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    Definitely do a full disk image backup.

    It is prudent to do them on a regular basis, and especially if you are making major changes to your system.

    You might consider using Macrium Reflect Free...

    http://www.macrium.com/reflectfree.aspx

  4. #4
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    I too would have recommended making a full disk image using Macrium Reflect Free on a backup drive.

    But I am always suspicious of people who say the MB is bad because it usually isn't. So how did you determine the MB was bad?

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    +1 for "are you sure it's the motherboard".

    It is unlikely that you will be able to persuade Windows to run on the new mobo without some significant alteration, because Windows needs a disk driver to be able to access the disk and a mobo change means a different driver that won't be available at boot time.
    You can get around this in 2 ways.
    1. Boot from a Windows install CD and re-install Windows.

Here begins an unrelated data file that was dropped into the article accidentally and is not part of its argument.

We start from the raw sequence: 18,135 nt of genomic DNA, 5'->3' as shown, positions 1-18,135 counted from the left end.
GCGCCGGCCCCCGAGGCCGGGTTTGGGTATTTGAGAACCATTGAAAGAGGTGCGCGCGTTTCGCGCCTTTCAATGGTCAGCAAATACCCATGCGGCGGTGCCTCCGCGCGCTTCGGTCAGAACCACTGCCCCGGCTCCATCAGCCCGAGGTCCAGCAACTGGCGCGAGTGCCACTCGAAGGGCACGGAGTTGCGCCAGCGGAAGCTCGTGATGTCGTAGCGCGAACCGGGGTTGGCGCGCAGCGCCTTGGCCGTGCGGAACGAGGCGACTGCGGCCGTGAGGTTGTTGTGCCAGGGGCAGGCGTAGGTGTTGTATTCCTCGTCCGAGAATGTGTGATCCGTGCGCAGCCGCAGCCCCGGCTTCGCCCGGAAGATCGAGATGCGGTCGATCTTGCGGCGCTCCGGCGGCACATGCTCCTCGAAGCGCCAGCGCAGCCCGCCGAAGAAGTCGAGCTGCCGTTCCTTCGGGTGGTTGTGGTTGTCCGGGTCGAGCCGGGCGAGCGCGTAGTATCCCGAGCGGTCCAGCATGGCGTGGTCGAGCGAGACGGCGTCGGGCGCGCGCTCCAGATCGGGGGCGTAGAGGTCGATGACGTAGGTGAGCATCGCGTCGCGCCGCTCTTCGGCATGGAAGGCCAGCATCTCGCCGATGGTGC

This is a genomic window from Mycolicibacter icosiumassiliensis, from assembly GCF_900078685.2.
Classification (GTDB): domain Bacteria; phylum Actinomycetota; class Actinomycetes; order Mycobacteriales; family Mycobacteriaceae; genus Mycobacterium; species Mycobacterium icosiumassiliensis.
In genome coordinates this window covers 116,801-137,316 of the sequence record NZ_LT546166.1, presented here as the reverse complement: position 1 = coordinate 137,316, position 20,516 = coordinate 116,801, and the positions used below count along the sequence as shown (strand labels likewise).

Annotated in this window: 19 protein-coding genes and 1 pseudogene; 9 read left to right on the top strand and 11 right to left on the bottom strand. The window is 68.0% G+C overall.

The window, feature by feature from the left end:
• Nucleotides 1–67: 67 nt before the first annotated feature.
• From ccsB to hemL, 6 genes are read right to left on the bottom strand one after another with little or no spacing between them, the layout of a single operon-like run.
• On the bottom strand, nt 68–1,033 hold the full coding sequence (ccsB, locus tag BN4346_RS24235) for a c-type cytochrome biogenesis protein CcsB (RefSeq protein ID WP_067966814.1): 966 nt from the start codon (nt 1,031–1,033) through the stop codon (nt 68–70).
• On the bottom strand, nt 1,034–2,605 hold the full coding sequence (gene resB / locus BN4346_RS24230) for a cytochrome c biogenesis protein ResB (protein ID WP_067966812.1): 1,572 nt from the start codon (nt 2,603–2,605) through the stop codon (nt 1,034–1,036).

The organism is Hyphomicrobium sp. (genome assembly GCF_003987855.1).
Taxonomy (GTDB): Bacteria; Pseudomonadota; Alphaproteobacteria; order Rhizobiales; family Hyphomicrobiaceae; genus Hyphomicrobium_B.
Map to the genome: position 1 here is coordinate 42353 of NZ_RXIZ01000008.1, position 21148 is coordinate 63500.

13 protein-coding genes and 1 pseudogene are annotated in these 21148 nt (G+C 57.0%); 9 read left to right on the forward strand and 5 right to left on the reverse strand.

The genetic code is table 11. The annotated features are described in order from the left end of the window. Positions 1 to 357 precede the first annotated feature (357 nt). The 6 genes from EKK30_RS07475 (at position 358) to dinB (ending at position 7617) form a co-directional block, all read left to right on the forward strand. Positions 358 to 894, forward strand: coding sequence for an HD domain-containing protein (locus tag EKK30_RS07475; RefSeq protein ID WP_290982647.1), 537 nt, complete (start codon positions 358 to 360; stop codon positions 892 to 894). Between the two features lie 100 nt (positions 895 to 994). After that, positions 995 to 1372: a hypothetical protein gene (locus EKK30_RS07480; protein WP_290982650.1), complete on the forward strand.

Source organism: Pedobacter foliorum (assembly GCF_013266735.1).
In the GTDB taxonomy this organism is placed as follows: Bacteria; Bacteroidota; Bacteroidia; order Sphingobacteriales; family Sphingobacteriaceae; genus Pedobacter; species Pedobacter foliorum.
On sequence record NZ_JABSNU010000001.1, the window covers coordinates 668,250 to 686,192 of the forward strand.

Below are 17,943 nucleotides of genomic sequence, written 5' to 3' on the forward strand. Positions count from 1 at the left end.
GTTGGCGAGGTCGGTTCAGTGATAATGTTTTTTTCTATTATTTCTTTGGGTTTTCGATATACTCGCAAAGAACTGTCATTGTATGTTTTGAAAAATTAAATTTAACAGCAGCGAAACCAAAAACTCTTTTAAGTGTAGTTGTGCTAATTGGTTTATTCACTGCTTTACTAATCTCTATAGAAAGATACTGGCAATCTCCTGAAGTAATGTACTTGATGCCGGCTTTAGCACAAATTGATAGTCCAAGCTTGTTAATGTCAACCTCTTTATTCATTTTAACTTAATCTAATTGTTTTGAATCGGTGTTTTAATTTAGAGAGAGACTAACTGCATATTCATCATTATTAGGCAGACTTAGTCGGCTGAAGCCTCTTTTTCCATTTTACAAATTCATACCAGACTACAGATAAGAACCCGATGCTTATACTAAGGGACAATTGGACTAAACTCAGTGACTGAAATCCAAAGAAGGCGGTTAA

2. Use the "bare metal restore" feature of a backup product like Macrium - this will mean buying a copy, it's not available in the free version.

    If you do change the mobo, make sure you clean the CPU/heatsink and re-apply thermal paste before turning anything on. Otherwise you may be replacing the CPU as well.

    cheers, Paul

  6. #6
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    Quote Originally Posted by Fascist Nation View Post
    I too would have recommended making a full disk image using Macrium Reflect Free on a backup drive.

    But I am always suspicious of people who say the MB is bad because it usually isn't. So how did you determine the MB was bad?

    Three people say it is bad - two diagnosed it by discussion and one by inspection
    My son is a senior Google techo and lives in California but is not a Windows person
    My son-in-law is an Amazon techo and lives in Seattle and is not a Windows person
    My "local" techo who has seen the machine and is a windows person, but as mentioned that involves a long drive which I would rather avoid and would also involve leaving the machine with him for several days (and the return trip to collect it).

    Symptoms include, but are not limited to:
    Shut down the computer and all the lights stay illuminated, fans keep running, external drives stay powered - every time
    During boot windows may find all the HDD and DVD drives but usually cannot find at least one